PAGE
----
It wasn't until later on in the book that I decided I did like Anaii as a character. She just needed to find herself and to grow, which is understandable when you think of her only being "15 winters" old (that is an adult in her tribe's eyes). At times she could be stubborn and lazy, but she really did want what was best for her people, and proved that she was willing to do whatever it took to make sure the ones she loved were safe.

Speaking of love – a good chunk of this book is dedicated to the love triangle Anaii finds herself in. On one side is Elan, the boy she's known since she was a child and is just starting to see him as more than just a brother, and there's also Jayttin, who is a member of a rival tribe that she meets in a meadow and feels an instant connection with.

I was actually impressed with the set up of this triangle. Normally when there is multiple love interests involved, I find myself gravitating toward one side and hoping that the girl will choose the guy I like for her. That wasn't so much the case in "The Wind Whisperer.” Instead, I kept bouncing back and forth between, wishing she would just declare her love for Elan, to wishing she would run off and marry Jayttin. The tension and bickering seemed to be getting too much at times between the boys, I still felt like Holle did a great job at creating a balanced triangle.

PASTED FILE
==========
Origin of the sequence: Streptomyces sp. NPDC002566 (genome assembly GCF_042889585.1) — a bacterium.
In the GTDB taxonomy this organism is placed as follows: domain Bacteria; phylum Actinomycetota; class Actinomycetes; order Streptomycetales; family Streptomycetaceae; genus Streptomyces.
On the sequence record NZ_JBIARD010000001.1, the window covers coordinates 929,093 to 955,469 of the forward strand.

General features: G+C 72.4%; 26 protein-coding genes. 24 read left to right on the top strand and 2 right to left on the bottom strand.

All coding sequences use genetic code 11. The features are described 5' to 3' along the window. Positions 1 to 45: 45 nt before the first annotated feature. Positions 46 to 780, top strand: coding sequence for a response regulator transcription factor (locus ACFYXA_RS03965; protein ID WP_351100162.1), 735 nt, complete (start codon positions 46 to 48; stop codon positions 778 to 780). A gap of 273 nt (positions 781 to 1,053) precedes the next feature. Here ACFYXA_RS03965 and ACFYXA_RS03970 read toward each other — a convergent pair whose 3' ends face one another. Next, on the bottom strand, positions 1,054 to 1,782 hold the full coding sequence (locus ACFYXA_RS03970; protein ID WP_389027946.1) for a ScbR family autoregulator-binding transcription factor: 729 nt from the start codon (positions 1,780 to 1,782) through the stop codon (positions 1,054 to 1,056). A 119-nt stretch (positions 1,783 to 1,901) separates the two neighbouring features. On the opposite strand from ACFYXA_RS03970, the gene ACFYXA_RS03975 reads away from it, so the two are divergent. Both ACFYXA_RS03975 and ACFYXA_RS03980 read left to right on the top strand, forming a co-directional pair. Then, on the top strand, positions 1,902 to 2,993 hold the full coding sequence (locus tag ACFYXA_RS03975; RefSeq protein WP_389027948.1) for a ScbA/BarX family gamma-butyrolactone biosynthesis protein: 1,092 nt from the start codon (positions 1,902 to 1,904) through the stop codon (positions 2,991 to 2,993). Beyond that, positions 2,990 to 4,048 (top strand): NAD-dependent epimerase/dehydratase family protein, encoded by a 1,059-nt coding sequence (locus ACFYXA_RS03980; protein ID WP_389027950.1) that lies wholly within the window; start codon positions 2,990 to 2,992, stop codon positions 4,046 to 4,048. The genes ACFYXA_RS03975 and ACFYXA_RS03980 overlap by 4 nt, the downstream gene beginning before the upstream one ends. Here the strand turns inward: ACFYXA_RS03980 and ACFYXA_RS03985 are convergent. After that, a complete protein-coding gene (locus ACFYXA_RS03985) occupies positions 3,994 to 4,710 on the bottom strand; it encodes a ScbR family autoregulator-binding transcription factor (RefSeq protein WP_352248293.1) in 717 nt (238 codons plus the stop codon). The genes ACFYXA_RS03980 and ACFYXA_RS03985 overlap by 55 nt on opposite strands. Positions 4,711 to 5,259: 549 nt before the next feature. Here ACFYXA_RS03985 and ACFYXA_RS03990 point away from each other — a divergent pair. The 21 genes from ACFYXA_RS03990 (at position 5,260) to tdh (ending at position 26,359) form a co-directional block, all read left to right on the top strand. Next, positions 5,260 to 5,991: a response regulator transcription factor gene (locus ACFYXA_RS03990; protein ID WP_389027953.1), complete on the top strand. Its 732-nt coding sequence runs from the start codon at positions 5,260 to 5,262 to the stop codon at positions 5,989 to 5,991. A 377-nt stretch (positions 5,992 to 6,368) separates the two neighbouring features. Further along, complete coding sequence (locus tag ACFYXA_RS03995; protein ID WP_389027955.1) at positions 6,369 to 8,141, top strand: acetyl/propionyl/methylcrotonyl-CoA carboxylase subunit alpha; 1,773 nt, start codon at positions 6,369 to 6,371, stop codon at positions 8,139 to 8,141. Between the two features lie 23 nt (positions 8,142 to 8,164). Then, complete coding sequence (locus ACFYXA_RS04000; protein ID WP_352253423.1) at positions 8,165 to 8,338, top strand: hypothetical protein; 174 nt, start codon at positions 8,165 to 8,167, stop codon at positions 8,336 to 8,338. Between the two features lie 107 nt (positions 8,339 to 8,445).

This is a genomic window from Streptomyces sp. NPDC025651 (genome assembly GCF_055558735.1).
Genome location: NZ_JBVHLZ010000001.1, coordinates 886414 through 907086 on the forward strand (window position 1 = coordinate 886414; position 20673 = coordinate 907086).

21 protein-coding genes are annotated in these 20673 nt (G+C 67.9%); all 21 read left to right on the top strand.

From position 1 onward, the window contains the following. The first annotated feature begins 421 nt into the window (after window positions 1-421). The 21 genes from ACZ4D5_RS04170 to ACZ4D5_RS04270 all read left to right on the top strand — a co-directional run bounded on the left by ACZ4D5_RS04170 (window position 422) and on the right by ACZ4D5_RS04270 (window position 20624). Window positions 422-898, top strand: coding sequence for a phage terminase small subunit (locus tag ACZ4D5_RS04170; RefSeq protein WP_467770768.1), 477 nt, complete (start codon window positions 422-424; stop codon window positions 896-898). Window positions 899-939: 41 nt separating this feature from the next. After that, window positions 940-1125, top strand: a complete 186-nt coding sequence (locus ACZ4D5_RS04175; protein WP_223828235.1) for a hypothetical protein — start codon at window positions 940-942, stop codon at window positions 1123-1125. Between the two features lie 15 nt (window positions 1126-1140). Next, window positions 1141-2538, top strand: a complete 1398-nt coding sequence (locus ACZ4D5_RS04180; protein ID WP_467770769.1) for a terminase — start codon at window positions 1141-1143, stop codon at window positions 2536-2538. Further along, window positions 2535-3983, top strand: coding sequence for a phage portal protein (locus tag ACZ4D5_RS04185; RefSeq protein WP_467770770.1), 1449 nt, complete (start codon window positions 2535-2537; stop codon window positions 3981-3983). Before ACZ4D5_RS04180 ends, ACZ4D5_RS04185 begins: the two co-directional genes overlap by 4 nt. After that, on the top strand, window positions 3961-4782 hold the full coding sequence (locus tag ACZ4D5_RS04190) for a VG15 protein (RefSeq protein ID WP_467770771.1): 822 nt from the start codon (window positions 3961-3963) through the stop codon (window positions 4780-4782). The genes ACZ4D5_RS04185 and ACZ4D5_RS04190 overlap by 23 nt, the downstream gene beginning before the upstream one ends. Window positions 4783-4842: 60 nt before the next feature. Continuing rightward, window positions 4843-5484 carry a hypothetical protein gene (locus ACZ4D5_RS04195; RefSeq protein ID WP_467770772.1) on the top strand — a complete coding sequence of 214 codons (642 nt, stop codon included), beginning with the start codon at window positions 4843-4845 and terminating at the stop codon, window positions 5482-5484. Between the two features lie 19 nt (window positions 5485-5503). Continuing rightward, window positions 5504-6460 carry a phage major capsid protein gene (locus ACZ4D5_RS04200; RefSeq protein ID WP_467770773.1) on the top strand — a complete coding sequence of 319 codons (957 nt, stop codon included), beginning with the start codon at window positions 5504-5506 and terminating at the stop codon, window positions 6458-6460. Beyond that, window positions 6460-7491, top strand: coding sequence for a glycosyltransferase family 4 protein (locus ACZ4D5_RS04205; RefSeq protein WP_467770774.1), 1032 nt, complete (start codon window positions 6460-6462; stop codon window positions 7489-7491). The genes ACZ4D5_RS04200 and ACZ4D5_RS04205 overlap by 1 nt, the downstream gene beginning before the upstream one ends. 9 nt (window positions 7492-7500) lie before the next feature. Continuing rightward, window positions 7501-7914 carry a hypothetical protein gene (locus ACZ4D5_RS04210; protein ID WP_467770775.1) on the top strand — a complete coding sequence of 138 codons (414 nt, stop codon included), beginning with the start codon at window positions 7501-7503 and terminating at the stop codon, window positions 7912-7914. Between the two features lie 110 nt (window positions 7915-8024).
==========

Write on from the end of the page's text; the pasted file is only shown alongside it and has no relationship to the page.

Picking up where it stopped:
All in all this was an enjoyable read. I was interested in seeing how Anaii would work to save her tribe, and also to see what man she would choose for herself. It was also nice to see Anaii's powers build as she realized there was more to her than just being able to whisper with the wind, and I liked that it helped her grow as a character throughout the story. 

♥ ♥ ♥

Author Bio:

Krista has been writing since she was nine-years-old when she scribbled out her first adolescent work entitled Merish, the completely illogical but heartfelt story of a girl who was part mermaid, part fish. As a young mother, Krista added to her repertoire some middle grade readers and picture books she’s wary of mentioning.
In 2004, Krista began an intensive four year period working part-time as a critical care nurse while homeschooling her four children. During this hectic time, courses of writing were taught and learned, and rules of syntax were scolded to memory. Ironically this period of study equipped Krista with the tools she needed to enter the next phase of her writing experience. Now equipped with the mysteries of the comma, Krista was ready to tackle a much bigger project—a full fledged novel.
After the kids were enrolled in public school in 2009, it occurred to Krista that there is an insatiable audience of women and girls who want to read books filled with stories about true love. Convinced that there was an unfulfilled audience waiting for what Krista loves to write—romance, she sat down in the family’s dungeon, a.k.a. the basement, and began to furiously type. In no time, her first novel was drying on crisp white paper.
Krista currently resides in Midlothian, Virginia with her husband, four daughters, and an eccentric cat with an attachment to the family’s socks. She continues to write obsessively every chance she can get.